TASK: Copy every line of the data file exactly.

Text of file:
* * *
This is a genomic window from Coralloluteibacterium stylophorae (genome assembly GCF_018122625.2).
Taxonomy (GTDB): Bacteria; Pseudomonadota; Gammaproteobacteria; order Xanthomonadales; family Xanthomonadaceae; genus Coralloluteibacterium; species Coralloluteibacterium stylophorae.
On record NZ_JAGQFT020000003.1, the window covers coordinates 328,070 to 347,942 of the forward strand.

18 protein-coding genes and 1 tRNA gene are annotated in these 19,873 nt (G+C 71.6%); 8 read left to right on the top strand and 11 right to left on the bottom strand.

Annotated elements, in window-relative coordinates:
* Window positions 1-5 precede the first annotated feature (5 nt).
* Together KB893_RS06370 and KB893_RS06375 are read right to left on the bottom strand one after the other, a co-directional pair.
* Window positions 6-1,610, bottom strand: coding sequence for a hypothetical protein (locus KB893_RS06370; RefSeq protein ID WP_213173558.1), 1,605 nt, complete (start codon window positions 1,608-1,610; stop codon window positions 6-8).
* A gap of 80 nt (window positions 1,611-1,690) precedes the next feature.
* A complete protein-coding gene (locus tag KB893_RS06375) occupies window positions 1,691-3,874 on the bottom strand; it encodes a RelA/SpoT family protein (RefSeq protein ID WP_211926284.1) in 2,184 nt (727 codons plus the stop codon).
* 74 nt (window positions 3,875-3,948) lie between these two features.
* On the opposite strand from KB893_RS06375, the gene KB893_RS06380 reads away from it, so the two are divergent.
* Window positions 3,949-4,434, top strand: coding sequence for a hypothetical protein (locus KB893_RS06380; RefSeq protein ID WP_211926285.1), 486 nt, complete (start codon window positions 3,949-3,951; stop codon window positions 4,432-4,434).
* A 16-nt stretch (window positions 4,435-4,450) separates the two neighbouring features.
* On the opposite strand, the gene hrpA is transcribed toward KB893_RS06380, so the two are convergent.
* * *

This is a genomic window from Coralloluteibacterium stylophorae (genome assembly GCF_018122625.2).
Taxonomy (GTDB): Bacteria; Pseudomonadota; Gammaproteobacteria; order Xanthomonadales; family Xanthomonadaceae; genus Coralloluteibacterium; species Coralloluteibacterium stylophorae.
On record NZ_JAGQFT020000003.1, the window covers coordinates 328,070 to 347,942 of the forward strand.

18 protein-coding genes and 1 tRNA gene are annotated in these 19,873 nt (G+C 71.6%); 8 read left to right on the top strand and 11 right to left on the bottom strand.

Annotated elements, in window-relative coordinates:
* Window positions 1-5 precede the first annotated feature (5 nt).
* Together KB893_RS06370 and KB893_RS06375 are read right to left on the bottom strand one after the other, a co-directional pair.
* Window positions 6-1,610, bottom strand: coding sequence for a hypothetical protein (locus KB893_RS06370; RefSeq protein ID WP_213173558.1), 1,605 nt, complete (start codon window positions 1,608-1,610; stop codon window positions 6-8).
* A gap of 80 nt (window positions 1,611-1,690) precedes the next feature.
* A complete protein-coding gene (locus tag KB893_RS06375) occupies window positions 1,691-3,874 on the bottom strand; it encodes a RelA/SpoT family protein (RefSeq protein ID WP_211926284.1) in 2,184 nt (727 codons plus the stop codon).
* 74 nt (window positions 3,875-3,948) lie between these two features.
* On the opposite strand from KB893_RS06375, the gene KB893_RS06380 reads away from it, so the two are divergent.
* Window positions 3,949-4,434, top strand: coding sequence for a hypothetical protein (locus KB893_RS06380; RefSeq protein ID WP_211926285.1), 486 nt, complete (start codon window positions 3,949-3,951; stop codon window positions 4,432-4,434).
* A 16-nt stretch (window positions 4,435-4,450) separates the two neighbouring features.
* On the opposite strand, the gene hrpA is transcribed toward KB893_RS06380, so the two are convergent.